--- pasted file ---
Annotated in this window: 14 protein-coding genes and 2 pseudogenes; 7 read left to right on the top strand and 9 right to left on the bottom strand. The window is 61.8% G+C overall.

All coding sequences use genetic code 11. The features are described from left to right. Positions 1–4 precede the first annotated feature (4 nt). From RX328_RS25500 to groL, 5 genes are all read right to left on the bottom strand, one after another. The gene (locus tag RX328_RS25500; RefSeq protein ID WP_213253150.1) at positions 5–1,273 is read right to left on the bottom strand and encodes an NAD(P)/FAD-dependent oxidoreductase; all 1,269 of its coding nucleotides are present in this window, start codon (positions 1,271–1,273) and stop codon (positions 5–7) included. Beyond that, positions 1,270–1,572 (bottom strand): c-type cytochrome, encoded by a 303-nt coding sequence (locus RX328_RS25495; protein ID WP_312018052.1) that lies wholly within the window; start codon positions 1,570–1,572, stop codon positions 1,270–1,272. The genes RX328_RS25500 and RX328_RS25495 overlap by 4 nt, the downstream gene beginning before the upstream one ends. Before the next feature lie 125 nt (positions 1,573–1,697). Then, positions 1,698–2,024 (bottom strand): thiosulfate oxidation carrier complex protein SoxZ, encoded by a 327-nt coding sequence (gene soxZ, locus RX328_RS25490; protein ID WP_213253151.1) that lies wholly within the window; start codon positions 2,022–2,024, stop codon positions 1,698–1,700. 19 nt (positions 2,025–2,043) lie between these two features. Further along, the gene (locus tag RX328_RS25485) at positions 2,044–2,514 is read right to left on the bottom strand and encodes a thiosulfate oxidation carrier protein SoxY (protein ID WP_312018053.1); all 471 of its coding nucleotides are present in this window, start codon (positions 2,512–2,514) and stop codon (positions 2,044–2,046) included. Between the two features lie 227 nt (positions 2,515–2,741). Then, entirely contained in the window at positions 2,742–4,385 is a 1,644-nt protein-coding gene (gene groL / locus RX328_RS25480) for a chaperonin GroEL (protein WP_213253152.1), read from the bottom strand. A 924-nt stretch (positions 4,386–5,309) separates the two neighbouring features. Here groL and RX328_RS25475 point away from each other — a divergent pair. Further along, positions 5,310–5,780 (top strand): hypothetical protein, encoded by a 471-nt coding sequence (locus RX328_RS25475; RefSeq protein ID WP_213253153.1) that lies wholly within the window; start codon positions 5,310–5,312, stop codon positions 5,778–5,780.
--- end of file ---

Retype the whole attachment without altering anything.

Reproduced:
Annotated in this window: 14 protein-coding genes and 2 pseudogenes; 7 read left to right on the top strand and 9 right to left on the bottom strand. The window is 61.8% G+C overall.

All coding sequences use genetic code 11. The features are described from left to right. Positions 1–4 precede the first annotated feature (4 nt). From RX328_RS25500 to groL, 5 genes are all read right to left on the bottom strand, one after another. The gene (locus tag RX328_RS25500; RefSeq protein ID WP_213253150.1) at positions 5–1,273 is read right to left on the bottom strand and encodes an NAD(P)/FAD-dependent oxidoreductase; all 1,269 of its coding nucleotides are present in this window, start codon (positions 1,271–1,273) and stop codon (positions 5–7) included. Beyond that, positions 1,270–1,572 (bottom strand): c-type cytochrome, encoded by a 303-nt coding sequence (locus RX328_RS25495; protein ID WP_312018052.1) that lies wholly within the window; start codon positions 1,570–1,572, stop codon positions 1,270–1,272. The genes RX328_RS25500 and RX328_RS25495 overlap by 4 nt, the downstream gene beginning before the upstream one ends. Before the next feature lie 125 nt (positions 1,573–1,697). Then, positions 1,698–2,024 (bottom strand): thiosulfate oxidation carrier complex protein SoxZ, encoded by a 327-nt coding sequence (gene soxZ, locus RX328_RS25490; protein ID WP_213253151.1) that lies wholly within the window; start codon positions 2,022–2,024, stop codon positions 1,698–1,700. 19 nt (positions 2,025–2,043) lie between these two features. Further along, the gene (locus tag RX328_RS25485) at positions 2,044–2,514 is read right to left on the bottom strand and encodes a thiosulfate oxidation carrier protein SoxY (protein ID WP_312018053.1); all 471 of its coding nucleotides are present in this window, start codon (positions 2,512–2,514) and stop codon (positions 2,044–2,046) included. Between the two features lie 227 nt (positions 2,515–2,741). Then, entirely contained in the window at positions 2,742–4,385 is a 1,644-nt protein-coding gene (gene groL / locus RX328_RS25480) for a chaperonin GroEL (protein WP_213253152.1), read from the bottom strand. A 924-nt stretch (positions 4,386–5,309) separates the two neighbouring features. Here groL and RX328_RS25475 point away from each other — a divergent pair. Further along, positions 5,310–5,780 (top strand): hypothetical protein, encoded by a 471-nt coding sequence (locus RX328_RS25475; RefSeq protein ID WP_213253153.1) that lies wholly within the window; start codon positions 5,310–5,312, stop codon positions 5,778–5,780.